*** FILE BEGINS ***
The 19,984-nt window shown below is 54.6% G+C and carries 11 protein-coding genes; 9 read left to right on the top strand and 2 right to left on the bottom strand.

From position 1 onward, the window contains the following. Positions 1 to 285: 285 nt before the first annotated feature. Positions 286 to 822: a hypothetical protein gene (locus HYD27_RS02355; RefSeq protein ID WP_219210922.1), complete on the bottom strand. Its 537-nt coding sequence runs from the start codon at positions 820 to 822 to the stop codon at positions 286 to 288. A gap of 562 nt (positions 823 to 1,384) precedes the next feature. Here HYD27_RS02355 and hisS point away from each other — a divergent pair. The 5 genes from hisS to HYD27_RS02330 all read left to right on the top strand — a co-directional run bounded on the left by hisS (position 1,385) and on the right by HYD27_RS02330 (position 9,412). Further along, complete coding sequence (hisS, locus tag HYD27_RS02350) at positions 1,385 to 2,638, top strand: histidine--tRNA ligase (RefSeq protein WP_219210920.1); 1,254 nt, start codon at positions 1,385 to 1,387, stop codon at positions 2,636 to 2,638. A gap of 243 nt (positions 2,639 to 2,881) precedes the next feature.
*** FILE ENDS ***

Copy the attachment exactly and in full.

The 19,984-nt window shown below is 54.6% G+C and carries 11 protein-coding genes; 9 read left to right on the top strand and 2 right to left on the bottom strand.

From position 1 onward, the window contains the following. Positions 1 to 285: 285 nt before the first annotated feature. Positions 286 to 822: a hypothetical protein gene (locus HYD27_RS02355; RefSeq protein ID WP_219210922.1), complete on the bottom strand. Its 537-nt coding sequence runs from the start codon at positions 820 to 822 to the stop codon at positions 286 to 288. A gap of 562 nt (positions 823 to 1,384) precedes the next feature. Here HYD27_RS02355 and hisS point away from each other — a divergent pair. The 5 genes from hisS to HYD27_RS02330 all read left to right on the top strand — a co-directional run bounded on the left by hisS (position 1,385) and on the right by HYD27_RS02330 (position 9,412). Further along, complete coding sequence (hisS, locus tag HYD27_RS02350) at positions 1,385 to 2,638, top strand: histidine--tRNA ligase (RefSeq protein WP_219210920.1); 1,254 nt, start codon at positions 1,385 to 1,387, stop codon at positions 2,636 to 2,638. A gap of 243 nt (positions 2,639 to 2,881) precedes the next feature.